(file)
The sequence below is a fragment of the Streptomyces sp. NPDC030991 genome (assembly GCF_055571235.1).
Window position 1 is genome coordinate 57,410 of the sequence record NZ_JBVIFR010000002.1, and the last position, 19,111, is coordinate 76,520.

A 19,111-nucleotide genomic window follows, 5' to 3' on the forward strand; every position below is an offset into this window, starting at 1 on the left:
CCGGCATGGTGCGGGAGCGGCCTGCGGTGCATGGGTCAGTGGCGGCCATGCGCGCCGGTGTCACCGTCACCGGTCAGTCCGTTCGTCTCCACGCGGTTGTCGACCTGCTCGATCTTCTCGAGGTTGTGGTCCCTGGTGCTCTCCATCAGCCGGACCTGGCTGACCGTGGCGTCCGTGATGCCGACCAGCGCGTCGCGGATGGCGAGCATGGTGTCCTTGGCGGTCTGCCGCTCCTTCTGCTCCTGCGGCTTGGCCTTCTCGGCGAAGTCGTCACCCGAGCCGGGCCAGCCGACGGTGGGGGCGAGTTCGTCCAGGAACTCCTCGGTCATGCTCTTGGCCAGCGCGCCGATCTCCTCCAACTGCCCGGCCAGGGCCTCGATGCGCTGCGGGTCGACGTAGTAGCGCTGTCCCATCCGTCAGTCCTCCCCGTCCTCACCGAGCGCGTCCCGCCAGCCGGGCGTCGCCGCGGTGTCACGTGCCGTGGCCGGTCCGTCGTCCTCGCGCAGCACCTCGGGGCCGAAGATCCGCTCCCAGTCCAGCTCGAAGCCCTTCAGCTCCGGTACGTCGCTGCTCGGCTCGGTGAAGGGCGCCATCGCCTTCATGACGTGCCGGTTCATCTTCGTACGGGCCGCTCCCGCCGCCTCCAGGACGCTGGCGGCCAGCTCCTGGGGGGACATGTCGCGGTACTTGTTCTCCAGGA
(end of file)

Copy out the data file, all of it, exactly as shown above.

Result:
The sequence below is a fragment of the Streptomyces sp. NPDC030991 genome (assembly GCF_055571235.1).
Window position 1 is genome coordinate 57,410 of the sequence record NZ_JBVIFR010000002.1, and the last position, 19,111, is coordinate 76,520.

A 19,111-nucleotide genomic window follows, 5' to 3' on the forward strand; every position below is an offset into this window, starting at 1 on the left:
CCGGCATGGTGCGGGAGCGGCCTGCGGTGCATGGGTCAGTGGCGGCCATGCGCGCCGGTGTCACCGTCACCGGTCAGTCCGTTCGTCTCCACGCGGTTGTCGACCTGCTCGATCTTCTCGAGGTTGTGGTCCCTGGTGCTCTCCATCAGCCGGACCTGGCTGACCGTGGCGTCCGTGATGCCGACCAGCGCGTCGCGGATGGCGAGCATGGTGTCCTTGGCGGTCTGCCGCTCCTTCTGCTCCTGCGGCTTGGCCTTCTCGGCGAAGTCGTCACCCGAGCCGGGCCAGCCGACGGTGGGGGCGAGTTCGTCCAGGAACTCCTCGGTCATGCTCTTGGCCAGCGCGCCGATCTCCTCCAACTGCCCGGCCAGGGCCTCGATGCGCTGCGGGTCGACGTAGTAGCGCTGTCCCATCCGTCAGTCCTCCCCGTCCTCACCGAGCGCGTCCCGCCAGCCGGGCGTCGCCGCGGTGTCACGTGCCGTGGCCGGTCCGTCGTCCTCGCGCAGCACCTCGGGGCCGAAGATCCGCTCCCAGTCCAGCTCGAAGCCCTTCAGCTCCGGTACGTCGCTGCTCGGCTCGGTGAAGGGCGCCATCGCCTTCATGACGTGCCGGTTCATCTTCGTACGGGCCGCTCCCGCCGCCTCCAGGACGCTGGCGGCCAGCTCCTGGGGGGACATGTCGCGGTACTTGTTCTCCAGGA